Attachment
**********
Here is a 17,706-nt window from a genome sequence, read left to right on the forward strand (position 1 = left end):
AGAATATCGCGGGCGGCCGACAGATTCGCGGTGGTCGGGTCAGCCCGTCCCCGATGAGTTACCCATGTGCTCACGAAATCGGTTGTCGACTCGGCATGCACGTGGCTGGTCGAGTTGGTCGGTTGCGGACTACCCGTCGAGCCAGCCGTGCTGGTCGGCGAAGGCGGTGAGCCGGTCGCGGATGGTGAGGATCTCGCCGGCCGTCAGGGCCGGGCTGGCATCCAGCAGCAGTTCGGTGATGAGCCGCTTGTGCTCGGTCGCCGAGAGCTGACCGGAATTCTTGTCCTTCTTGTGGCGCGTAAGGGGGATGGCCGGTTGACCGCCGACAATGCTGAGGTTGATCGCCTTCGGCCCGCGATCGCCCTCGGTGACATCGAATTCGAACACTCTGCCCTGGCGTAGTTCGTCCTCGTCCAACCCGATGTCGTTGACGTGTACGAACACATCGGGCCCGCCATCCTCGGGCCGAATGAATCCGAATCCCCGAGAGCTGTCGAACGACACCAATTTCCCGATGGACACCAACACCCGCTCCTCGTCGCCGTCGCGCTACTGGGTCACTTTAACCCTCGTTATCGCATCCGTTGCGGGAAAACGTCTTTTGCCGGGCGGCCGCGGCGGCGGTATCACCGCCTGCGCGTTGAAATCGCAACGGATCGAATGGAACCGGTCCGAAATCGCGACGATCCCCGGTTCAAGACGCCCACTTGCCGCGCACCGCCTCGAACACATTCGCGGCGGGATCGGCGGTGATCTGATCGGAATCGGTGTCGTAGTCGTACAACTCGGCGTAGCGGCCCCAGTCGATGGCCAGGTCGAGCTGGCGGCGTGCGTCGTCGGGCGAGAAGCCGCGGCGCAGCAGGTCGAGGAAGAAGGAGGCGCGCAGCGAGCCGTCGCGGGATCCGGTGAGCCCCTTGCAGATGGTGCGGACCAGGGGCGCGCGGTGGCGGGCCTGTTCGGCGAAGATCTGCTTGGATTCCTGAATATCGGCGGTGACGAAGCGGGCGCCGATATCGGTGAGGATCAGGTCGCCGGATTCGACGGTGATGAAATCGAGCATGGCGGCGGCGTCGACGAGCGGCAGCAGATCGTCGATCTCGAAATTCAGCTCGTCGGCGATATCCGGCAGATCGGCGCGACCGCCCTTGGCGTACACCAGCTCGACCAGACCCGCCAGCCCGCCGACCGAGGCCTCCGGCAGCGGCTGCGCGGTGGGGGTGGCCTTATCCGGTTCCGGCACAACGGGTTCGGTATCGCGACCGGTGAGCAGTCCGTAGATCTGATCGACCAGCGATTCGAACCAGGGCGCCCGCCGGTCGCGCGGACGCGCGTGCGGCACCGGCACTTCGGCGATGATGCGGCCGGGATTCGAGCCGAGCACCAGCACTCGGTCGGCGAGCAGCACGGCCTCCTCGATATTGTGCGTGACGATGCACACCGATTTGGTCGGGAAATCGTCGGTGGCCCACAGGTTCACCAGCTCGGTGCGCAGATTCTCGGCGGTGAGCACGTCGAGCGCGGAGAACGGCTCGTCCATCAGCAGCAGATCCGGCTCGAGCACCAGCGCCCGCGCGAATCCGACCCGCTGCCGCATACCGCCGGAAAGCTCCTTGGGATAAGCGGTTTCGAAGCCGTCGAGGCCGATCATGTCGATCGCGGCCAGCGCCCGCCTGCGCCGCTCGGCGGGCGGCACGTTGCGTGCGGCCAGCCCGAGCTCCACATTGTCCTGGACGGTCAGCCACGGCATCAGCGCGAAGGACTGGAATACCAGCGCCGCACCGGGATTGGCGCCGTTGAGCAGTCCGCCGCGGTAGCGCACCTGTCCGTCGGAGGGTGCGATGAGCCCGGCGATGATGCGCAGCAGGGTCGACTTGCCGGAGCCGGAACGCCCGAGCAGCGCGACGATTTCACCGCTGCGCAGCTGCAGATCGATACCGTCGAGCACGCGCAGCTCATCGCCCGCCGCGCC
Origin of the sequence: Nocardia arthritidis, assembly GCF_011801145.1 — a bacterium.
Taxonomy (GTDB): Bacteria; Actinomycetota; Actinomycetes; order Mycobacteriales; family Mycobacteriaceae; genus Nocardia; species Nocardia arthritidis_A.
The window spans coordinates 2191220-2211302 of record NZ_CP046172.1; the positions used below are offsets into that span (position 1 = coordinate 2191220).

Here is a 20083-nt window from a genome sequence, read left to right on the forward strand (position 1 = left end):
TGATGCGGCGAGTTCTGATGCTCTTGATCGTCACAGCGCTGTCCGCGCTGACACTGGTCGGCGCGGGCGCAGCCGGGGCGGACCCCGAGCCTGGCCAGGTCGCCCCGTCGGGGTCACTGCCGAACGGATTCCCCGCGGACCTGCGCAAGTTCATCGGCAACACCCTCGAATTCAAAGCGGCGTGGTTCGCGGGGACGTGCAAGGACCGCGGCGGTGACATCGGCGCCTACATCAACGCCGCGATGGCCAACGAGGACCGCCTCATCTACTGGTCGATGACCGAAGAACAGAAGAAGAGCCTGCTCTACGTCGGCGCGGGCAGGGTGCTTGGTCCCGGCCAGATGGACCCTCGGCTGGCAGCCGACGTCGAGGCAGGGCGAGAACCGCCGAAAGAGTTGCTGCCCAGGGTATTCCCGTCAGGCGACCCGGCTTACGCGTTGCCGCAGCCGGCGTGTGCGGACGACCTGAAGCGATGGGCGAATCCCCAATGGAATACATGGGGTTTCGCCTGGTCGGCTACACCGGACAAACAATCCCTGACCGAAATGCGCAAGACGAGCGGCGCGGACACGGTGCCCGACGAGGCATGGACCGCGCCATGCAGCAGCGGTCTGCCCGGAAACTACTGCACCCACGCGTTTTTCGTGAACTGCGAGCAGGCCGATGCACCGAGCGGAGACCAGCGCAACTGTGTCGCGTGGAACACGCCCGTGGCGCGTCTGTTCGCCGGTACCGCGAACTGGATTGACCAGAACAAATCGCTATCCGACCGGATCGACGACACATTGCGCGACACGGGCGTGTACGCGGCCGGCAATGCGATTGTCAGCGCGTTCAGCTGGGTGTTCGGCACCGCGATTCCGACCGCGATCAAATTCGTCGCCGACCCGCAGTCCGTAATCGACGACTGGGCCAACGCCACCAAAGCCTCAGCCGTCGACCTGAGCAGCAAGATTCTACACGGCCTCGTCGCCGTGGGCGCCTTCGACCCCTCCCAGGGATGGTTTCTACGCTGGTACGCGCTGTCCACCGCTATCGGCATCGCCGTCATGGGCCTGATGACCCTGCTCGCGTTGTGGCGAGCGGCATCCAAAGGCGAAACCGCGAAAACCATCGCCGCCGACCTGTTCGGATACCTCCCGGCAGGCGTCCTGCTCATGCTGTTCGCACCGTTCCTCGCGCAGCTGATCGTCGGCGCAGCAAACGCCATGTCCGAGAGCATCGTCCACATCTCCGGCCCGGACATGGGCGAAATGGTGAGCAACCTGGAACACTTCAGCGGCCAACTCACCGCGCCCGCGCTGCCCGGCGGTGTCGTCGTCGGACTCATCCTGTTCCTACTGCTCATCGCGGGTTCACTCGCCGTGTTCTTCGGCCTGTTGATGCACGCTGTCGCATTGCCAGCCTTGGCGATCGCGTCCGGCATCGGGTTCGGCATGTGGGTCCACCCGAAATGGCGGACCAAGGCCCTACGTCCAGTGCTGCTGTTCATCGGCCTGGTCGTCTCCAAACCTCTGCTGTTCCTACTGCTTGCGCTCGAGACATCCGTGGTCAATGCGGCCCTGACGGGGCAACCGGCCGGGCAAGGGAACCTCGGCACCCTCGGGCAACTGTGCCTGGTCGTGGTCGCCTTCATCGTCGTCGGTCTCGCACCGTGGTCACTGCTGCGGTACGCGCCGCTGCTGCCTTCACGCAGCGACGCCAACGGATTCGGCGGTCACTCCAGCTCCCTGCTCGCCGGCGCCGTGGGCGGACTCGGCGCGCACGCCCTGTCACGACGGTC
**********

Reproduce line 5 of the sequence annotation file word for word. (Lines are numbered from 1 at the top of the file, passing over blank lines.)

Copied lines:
The window spans coordinates 2191220-2211302 of record NZ_CP046172.1; the positions used below are offsets into that span (position 1 = coordinate 2191220).